The same virus ― varicella-zoster virus ― causes both chickenpox and shingles. Chickenpox is very contagious. According to the Centers for Disease Control and Prevention (CDC), one person with chickenpox can infect up to 90% of the people they come in close contact with, if those people aren’t immune to the virus (meaning they’ve had chickenpox or the vaccine).
Though they’re caused by the same virus, shingles aren’t as contagious as chickenpox. But that doesn’t mean you can’t get someone else sick when you have shingles.
At Associated Skin Care Specialists, our skilled, board-certified dermatologists recommend anyone with shingles get treatment right away. With early care, we can reduce the length of your infection and the severity of your symptoms.
Here, we want to talk about shingles, when it’s contagious, and what you can do to protect yourself and others from the contagious virus.
Shingles is a painful rash caused by reactivation of the varicella-zoster virus from your chickenpox infection. After you recover from chickenpox, the inactive virus stays in your body, hiding in nerve tissue near your brain and spinal cord.
In most people, the virus remains inactive. However, in some people, the virus reactivates, causing the painful, blistering rash. Researchers are still investigating what triggers the dormant virus, but theorize the infection may recur during times of stress coupled with a weakened immune system.
Anyone with a history of chickenpox can develop shingles.
You can pass the virus that causes shingles to other people during the blister phase of your infection. However, they won’t get shingles. They’ll get chickenpox.
Shingles starts as an itching, burning, or stabbing pain on your skin. You then develop a raised rash, usually only on one side of the body. About 3-4 days after the rash appears, you develop the painful, open, fluid-leaking blisters.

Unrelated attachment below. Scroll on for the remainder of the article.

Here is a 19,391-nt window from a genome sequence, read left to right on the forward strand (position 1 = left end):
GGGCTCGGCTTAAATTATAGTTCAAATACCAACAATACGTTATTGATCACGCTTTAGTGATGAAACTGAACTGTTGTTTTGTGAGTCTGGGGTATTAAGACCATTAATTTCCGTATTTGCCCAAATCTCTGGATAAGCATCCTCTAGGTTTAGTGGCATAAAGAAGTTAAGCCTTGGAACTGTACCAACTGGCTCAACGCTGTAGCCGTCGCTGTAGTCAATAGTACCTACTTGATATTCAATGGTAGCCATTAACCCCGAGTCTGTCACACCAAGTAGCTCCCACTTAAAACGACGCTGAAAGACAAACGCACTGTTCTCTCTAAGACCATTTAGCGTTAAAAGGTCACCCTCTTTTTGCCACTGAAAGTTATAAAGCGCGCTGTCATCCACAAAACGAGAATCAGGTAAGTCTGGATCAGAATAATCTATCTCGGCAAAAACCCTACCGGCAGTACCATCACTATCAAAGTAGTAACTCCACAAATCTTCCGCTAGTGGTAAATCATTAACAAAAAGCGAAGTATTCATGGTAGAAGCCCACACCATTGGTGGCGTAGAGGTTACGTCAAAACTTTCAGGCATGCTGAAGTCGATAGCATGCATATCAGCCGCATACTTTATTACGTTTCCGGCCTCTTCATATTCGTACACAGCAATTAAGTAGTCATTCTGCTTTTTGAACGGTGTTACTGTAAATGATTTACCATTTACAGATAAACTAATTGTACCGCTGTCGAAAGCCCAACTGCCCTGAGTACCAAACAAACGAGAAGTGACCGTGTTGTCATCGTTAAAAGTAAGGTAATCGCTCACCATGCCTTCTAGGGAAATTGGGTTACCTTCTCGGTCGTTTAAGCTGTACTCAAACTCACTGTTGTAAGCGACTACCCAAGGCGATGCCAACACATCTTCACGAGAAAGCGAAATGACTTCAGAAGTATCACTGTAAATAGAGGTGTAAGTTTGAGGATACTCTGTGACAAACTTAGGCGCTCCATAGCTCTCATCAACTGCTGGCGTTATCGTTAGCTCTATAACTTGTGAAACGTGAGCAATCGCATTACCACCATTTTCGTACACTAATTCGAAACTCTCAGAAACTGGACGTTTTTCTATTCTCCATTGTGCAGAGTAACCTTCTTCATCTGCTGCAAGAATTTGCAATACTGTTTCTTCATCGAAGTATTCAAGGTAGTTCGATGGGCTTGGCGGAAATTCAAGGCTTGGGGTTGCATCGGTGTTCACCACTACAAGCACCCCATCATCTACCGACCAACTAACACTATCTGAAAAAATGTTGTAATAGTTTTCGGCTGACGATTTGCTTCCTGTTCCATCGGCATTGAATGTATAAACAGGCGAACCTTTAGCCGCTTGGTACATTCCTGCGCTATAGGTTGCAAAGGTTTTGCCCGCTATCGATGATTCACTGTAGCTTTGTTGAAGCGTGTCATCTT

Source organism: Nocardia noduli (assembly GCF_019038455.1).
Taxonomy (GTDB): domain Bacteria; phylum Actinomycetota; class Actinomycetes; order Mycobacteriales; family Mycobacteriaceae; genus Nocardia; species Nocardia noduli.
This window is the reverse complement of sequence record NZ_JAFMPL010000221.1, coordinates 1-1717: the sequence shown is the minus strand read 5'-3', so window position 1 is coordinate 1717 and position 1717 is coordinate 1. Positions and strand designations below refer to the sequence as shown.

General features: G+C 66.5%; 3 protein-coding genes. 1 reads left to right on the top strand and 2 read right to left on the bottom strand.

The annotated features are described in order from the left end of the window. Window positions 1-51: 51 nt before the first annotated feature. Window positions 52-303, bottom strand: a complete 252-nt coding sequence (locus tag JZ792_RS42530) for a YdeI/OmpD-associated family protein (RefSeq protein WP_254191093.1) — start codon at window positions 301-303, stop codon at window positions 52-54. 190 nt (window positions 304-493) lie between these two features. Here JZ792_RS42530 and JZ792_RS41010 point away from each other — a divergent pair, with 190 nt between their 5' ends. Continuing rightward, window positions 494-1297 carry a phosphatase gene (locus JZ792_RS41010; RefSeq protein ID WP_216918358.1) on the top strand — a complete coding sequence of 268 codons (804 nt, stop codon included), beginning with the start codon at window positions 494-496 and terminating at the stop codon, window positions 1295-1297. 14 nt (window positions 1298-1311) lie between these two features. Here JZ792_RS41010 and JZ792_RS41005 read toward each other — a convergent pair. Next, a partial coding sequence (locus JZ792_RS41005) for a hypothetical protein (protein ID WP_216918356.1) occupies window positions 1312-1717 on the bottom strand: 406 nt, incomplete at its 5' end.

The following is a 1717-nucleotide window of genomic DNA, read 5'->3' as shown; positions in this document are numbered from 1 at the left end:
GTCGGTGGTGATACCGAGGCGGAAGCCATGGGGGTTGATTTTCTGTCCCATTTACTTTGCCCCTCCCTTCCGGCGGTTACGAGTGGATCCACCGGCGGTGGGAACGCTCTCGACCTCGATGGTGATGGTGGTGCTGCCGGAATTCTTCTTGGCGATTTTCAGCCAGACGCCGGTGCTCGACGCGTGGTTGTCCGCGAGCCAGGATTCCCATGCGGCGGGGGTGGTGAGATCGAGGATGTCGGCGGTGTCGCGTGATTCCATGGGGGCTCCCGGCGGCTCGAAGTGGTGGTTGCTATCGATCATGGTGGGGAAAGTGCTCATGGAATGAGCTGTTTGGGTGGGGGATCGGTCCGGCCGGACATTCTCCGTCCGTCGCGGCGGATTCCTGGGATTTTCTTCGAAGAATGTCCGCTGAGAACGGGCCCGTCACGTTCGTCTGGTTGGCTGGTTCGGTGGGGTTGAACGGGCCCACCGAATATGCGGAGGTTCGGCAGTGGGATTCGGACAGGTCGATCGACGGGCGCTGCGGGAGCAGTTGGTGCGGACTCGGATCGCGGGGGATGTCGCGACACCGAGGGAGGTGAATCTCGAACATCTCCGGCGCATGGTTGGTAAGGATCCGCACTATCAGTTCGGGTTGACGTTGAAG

About 10 days later, the open blisters crust over and dry out. Shingles are no longer contagious when the rash crusts over.
If you have the blistering shingles rash, keeping the rash covered helps prevent the spread of the virus. We also recommend you stay away from anyone who’s never had chickenpox so they don’t get sick.
Though you can’t stop shingles once the infection starts, we can help you recover faster if you come in and see us right away. We can prescribe an antiviral medication that can reduce the severity of your symptoms and the duration of your infection. These medications work best when given within the first 72 hours of your shingles symptoms.
You can also protect yourself from shingles by getting the shingles vaccine. Talk to your primary care provider about when you need the vaccine.
Yes, shingles are contagious. But you can take steps to protect yourself from getting shingles or passing the virus to other people.
If you’re in the early stages of your shingles, we can help. We can provide the dermatology care you need at our offices in Minneapolis, Blaine, Eden Prairie, Maple Grove, or Coon Rapids, Minnesota. Use our convenient online scheduling tool by following the links above to make an appointment today. Or, call one of our offices.
For your convenience, we offer telemedicine appointments.
We also have an office in Fridley, Minnesota, to address dermatology needs.